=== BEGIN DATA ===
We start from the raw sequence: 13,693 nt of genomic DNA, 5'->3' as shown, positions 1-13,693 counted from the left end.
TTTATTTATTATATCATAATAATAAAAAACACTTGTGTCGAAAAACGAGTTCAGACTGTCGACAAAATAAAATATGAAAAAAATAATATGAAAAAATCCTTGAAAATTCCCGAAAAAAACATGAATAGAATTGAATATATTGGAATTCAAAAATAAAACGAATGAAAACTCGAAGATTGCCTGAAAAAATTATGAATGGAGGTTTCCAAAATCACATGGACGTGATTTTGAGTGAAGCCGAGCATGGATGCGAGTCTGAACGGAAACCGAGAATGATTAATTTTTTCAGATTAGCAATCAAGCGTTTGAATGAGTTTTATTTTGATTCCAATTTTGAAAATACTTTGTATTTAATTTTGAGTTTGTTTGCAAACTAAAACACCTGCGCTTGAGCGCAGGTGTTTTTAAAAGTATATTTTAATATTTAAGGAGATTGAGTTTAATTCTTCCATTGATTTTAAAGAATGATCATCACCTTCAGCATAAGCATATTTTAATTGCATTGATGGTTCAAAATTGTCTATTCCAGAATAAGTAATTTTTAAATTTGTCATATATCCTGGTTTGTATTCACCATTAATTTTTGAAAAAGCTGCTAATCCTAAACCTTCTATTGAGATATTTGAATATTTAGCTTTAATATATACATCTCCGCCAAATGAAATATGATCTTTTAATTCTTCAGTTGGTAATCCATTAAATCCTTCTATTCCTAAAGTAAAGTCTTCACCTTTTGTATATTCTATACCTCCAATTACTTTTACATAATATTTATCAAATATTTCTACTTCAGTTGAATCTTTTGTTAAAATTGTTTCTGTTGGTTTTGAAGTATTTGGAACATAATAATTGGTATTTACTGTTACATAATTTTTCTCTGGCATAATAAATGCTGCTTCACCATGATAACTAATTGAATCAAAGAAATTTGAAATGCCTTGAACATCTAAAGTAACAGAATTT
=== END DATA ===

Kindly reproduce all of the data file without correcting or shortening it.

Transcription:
We start from the raw sequence: 13,693 nt of genomic DNA, 5'->3' as shown, positions 1-13,693 counted from the left end.
TTTATTTATTATATCATAATAATAAAAAACACTTGTGTCGAAAAACGAGTTCAGACTGTCGACAAAATAAAATATGAAAAAAATAATATGAAAAAATCCTTGAAAATTCCCGAAAAAAACATGAATAGAATTGAATATATTGGAATTCAAAAATAAAACGAATGAAAACTCGAAGATTGCCTGAAAAAATTATGAATGGAGGTTTCCAAAATCACATGGACGTGATTTTGAGTGAAGCCGAGCATGGATGCGAGTCTGAACGGAAACCGAGAATGATTAATTTTTTCAGATTAGCAATCAAGCGTTTGAATGAGTTTTATTTTGATTCCAATTTTGAAAATACTTTGTATTTAATTTTGAGTTTGTTTGCAAACTAAAACACCTGCGCTTGAGCGCAGGTGTTTTTAAAAGTATATTTTAATATTTAAGGAGATTGAGTTTAATTCTTCCATTGATTTTAAAGAATGATCATCACCTTCAGCATAAGCATATTTTAATTGCATTGATGGTTCAAAATTGTCTATTCCAGAATAAGTAATTTTTAAATTTGTCATATATCCTGGTTTGTATTCACCATTAATTTTTGAAAAAGCTGCTAATCCTAAACCTTCTATTGAGATATTTGAATATTTAGCTTTAATATATACATCTCCGCCAAATGAAATATGATCTTTTAATTCTTCAGTTGGTAATCCATTAAATCCTTCTATTCCTAAAGTAAAGTCTTCACCTTTTGTATATTCTATACCTCCAATTACTTTTACATAATATTTATCAAATATTTCTACTTCAGTTGAATCTTTTGTTAAAATTGTTTCTGTTGGTTTTGAAGTATTTGGAACATAATAATTGGTATTTACTGTTACATAATTTTTCTCTGGCATAATAAATGCTGCTTCACCATGATAACTAATTGAATCAAAGAAATTTGAAATGCCTTGAACATCTAAAGTAACAGAATTT